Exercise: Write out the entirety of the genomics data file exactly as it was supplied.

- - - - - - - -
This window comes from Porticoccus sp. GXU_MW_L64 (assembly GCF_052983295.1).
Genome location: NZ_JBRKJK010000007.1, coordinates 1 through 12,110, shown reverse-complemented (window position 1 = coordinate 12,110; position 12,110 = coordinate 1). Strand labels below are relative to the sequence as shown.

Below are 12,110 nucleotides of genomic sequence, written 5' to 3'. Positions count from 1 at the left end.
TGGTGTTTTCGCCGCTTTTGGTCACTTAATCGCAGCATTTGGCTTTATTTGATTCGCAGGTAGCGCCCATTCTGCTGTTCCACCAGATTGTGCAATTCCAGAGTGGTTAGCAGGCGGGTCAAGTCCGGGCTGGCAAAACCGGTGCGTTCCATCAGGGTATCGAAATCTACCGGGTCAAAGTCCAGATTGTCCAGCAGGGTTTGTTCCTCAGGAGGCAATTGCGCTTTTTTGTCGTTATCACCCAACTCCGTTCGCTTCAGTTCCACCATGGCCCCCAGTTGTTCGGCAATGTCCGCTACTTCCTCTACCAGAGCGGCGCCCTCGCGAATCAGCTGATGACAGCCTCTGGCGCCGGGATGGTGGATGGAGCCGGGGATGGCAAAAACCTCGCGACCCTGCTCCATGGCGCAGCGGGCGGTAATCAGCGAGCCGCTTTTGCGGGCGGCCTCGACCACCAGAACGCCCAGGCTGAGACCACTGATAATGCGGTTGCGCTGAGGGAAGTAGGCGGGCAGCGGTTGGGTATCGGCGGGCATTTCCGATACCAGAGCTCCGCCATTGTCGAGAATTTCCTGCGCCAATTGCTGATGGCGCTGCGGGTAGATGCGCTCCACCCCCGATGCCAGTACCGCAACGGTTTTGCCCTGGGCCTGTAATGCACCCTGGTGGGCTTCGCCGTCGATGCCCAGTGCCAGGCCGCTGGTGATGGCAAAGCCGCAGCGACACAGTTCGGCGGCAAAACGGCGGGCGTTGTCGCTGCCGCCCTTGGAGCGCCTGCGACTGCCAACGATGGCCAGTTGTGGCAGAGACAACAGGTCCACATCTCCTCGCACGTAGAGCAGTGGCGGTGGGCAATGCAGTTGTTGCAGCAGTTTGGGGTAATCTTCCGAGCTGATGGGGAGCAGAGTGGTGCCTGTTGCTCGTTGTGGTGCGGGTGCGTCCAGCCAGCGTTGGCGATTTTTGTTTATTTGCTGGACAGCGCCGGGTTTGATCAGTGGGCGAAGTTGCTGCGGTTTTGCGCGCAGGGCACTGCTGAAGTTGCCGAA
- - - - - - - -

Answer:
This window comes from Porticoccus sp. GXU_MW_L64 (assembly GCF_052983295.1).
Genome location: NZ_JBRKJK010000007.1, coordinates 1 through 12,110, shown reverse-complemented (window position 1 = coordinate 12,110; position 12,110 = coordinate 1). Strand labels below are relative to the sequence as shown.

Below are 12,110 nucleotides of genomic sequence, written 5' to 3'. Positions count from 1 at the left end.
TGGTGTTTTCGCCGCTTTTGGTCACTTAATCGCAGCATTTGGCTTTATTTGATTCGCAGGTAGCGCCCATTCTGCTGTTCCACCAGATTGTGCAATTCCAGAGTGGTTAGCAGGCGGGTCAAGTCCGGGCTGGCAAAACCGGTGCGTTCCATCAGGGTATCGAAATCTACCGGGTCAAAGTCCAGATTGTCCAGCAGGGTTTGTTCCTCAGGAGGCAATTGCGCTTTTTTGTCGTTATCACCCAACTCCGTTCGCTTCAGTTCCACCATGGCCCCCAGTTGTTCGGCAATGTCCGCTACTTCCTCTACCAGAGCGGCGCCCTCGCGAATCAGCTGATGACAGCCTCTGGCGCCGGGATGGTGGATGGAGCCGGGGATGGCAAAAACCTCGCGACCCTGCTCCATGGCGCAGCGGGCGGTAATCAGCGAGCCGCTTTTGCGGGCGGCCTCGACCACCAGAACGCCCAGGCTGAGACCACTGATAATGCGGTTGCGCTGAGGGAAGTAGGCGGGCAGCGGTTGGGTATCGGCGGGCATTTCCGATACCAGAGCTCCGCCATTGTCGAGAATTTCCTGCGCCAATTGCTGATGGCGCTGCGGGTAGATGCGCTCCACCCCCGATGCCAGTACCGCAACGGTTTTGCCCTGGGCCTGTAATGCACCCTGGTGGGCTTCGCCGTCGATGCCCAGTGCCAGGCCGCTGGTGATGGCAAAGCCGCAGCGACACAGTTCGGCGGCAAAACGGCGGGCGTTGTCGCTGCCGCCCTTGGAGCGCCTGCGACTGCCAACGATGGCCAGTTGTGGCAGAGACAACAGGTCCACATCTCCTCGCACGTAGAGCAGTGGCGGTGGGCAATGCAGTTGTTGCAGCAGTTTGGGGTAATCTTCCGAGCTGATGGGGAGCAGAGTGGTGCCTGTTGCTCGTTGTGGTGCGGGTGCGTCCAGCCAGCGTTGGCGATTTTTGTTTATTTGCTGGACAGCGCCGGGTTTGATCAGTGGGCGAAGTTGCTGCGGTTTTGCGCGCAGGGCACTGCTGAAGTTGCCGAA